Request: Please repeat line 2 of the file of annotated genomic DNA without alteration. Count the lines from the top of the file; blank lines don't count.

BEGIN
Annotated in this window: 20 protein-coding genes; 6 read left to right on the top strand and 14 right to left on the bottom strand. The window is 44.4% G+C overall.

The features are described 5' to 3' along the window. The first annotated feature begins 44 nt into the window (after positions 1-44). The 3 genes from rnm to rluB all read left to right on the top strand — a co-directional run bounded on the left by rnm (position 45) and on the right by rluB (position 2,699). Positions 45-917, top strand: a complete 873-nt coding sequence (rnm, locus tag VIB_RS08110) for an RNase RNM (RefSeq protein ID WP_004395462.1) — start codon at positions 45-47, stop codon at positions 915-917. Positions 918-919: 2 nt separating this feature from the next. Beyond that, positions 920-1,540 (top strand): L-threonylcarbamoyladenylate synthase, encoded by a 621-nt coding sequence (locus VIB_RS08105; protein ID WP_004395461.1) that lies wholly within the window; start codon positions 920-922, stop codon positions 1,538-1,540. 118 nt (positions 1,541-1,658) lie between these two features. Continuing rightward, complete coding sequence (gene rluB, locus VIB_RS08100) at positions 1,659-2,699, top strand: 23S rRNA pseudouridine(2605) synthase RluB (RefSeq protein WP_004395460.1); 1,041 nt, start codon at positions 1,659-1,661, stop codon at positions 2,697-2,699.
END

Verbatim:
The features are described 5' to 3' along the window. The first annotated feature begins 44 nt into the window (after positions 1-44). The 3 genes from rnm to rluB all read left to right on the top strand — a co-directional run bounded on the left by rnm (position 45) and on the right by rluB (position 2,699). Positions 45-917, top strand: a complete 873-nt coding sequence (rnm, locus tag VIB_RS08110) for an RNase RNM (RefSeq protein ID WP_004395462.1) — start codon at positions 45-47, stop codon at positions 915-917. Positions 918-919: 2 nt separating this feature from the next. Beyond that, positions 920-1,540 (top strand): L-threonylcarbamoyladenylate synthase, encoded by a 621-nt coding sequence (locus VIB_RS08105; protein ID WP_004395461.1) that lies wholly within the window; start codon positions 920-922, stop codon positions 1,538-1,540. 118 nt (positions 1,541-1,658) lie between these two features. Continuing rightward, complete coding sequence (gene rluB, locus VIB_RS08100) at positions 1,659-2,699, top strand: 23S rRNA pseudouridine(2605) synthase RluB (RefSeq protein WP_004395460.1); 1,041 nt, start codon at positions 1,659-1,661, stop codon at positions 2,697-2,699.